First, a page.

Astronomer Working With Webb Said the new Images “Almost Brought him to Tears.” We’ll see Them on July 12th

The scientific and astronomical community are eagerly waiting for Tuesday, July 12th, to come around. On this day, the first images taken by NASA’s James Webb Space Telescope (JWST) will be released! According to a previous statement by the agency, these images will include the deepest views of the Universe ever taken and spectra obtained from an exoplanet atmosphere. In another statement issued yesterday, the images were so beautiful that they almost brought Thomas Zarbuchen – Associate Administrator for NASA’s Science Mission Directorate (SMD) – to tears!

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The United States announces a stop to testing Anti-Satellite Weapons

The United States Government has declared that it will no longer be performing tests of Anti-Satellite (ASAT) weapons. In a public statement during a visit to the Vandenberg Space Force Base, Vice President Kamala Harris confirmed that this policy has the primary purpose of setting an example to other countries. It represents an important step in the direction of establishing “space norms” for all countries to follow.

ASAT weapons go as far back as the early years of the Cold War. According to the Naval Institute Guide to World Naval Weapons Systems, ASAT weapons were designed for strategic and tactical military purposes. Satellites have long been used by the military for navigation, communication, and gathering intel on enemy movements and activities through sophisticated satellite imaging: Spy satellites.

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The Solar System is Stable for at Least the Next 100,000 Years

It’s nice to have a feel-good story every once in a while, so here’s one to hold off the existential dread: the Earth isn’t likely to get flung off into deep space for at least 100,000 years. In fact, all of the Solar System’s planets are safe for that time frame, so there is good news all around, for you and your favorite planetary body.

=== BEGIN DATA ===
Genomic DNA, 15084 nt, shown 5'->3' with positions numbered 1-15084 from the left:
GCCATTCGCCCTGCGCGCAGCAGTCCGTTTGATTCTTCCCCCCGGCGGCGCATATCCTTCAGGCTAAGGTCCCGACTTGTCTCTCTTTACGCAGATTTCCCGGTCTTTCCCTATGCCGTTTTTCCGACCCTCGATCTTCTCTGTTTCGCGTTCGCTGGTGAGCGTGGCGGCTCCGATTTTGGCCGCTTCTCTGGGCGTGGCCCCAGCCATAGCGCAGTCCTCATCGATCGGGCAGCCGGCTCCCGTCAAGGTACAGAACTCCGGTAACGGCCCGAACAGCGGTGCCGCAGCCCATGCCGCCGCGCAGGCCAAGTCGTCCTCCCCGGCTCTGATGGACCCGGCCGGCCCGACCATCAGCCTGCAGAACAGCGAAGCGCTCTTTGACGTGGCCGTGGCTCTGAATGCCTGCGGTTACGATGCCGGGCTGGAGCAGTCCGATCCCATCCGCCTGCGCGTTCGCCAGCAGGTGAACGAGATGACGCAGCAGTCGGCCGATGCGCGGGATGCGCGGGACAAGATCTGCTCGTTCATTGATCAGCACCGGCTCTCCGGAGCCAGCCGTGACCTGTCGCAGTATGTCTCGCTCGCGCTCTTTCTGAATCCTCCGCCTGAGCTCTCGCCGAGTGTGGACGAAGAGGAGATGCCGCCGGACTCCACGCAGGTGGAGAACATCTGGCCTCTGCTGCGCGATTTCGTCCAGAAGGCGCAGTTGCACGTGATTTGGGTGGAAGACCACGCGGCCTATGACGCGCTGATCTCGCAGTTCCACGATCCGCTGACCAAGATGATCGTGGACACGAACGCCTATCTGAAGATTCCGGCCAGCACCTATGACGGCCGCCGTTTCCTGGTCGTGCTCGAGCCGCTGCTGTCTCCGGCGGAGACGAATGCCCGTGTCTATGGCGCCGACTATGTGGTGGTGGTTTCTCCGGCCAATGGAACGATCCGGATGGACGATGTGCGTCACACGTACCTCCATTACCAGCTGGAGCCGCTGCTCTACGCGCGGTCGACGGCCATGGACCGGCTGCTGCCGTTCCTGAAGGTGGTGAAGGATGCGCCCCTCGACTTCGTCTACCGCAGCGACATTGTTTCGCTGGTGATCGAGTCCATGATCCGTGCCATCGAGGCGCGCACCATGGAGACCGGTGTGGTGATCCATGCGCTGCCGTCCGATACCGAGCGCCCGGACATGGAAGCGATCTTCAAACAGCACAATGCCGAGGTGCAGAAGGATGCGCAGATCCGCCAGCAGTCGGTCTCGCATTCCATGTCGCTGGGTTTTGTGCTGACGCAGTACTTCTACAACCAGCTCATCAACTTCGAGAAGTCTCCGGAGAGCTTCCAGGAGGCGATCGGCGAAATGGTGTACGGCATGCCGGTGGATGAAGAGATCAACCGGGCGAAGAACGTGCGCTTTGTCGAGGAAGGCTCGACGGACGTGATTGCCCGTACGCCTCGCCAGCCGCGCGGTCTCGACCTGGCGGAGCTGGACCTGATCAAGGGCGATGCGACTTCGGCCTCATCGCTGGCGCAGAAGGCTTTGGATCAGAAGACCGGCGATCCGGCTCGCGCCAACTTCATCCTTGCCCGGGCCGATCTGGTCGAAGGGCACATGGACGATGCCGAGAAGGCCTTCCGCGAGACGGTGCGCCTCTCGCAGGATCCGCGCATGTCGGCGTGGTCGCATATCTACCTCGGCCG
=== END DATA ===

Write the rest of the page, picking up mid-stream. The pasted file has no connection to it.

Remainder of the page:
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Most Black Holes Spin Rapidly. This one… Doesn’t

A Chandra X-ray Observatory view of the supermassive black hole at the heart of quasar H1821+643. Courtesy NASA/CXC/Univ. of Cambridge/J. Sisk-Reynés et al.
A Chandra X-ray Observatory view of the supermassive black hole at the heart of quasar H1821+643. Courtesy NASA/CXC/Univ. of Cambridge/J. Sisk-Reynés et al.

Black holes. They used to be theoretical, up until the first one was found and confirmed back in the late 20th Century. Now, astronomers find them all over the place. We even have direct radio images of two black holes: one in M87 and Sagittarius A* in the center of our galaxy. So, what do we know about them? A lot. But, there’s more to find out. A team of astronomers using Chandra X-ray Observatory data has made a startling discovery about a central supermassive black hole in a quasar embedded in a distant galaxy cluster. What they found provides clues to the origin and evolution of supermassive black holes.

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Tidal Heating Could Make Exomoons Much More Habitable (and Detectable)

An artist's illustration of the Kepler 1625 system. The star in the distance is called Kepler 1625. The gas giant is Kepler 1625B, and the exomoon orbiting it is unnamed. The moon is about as big as Neptune, but is a gas moon. Image: NASA, ESA, and L. Hustak (STScI)

Within the Solar System, most of our astrobiological research is aimed at Mars, which is considered to be the next-most habitable body beyond Earth. However, future efforts are aimed at exploring icy satellites in the outer Solar System that could also be habitable (like Europa, Enceladus, Titan, and more). This dichotomy between terrestrial (rocky) planets that orbit within their a system’s Habitable Zones (HZ) and icy moons that orbit farther from their parent stars is expected to inform future extrasolar planet surveys and astrobiology research.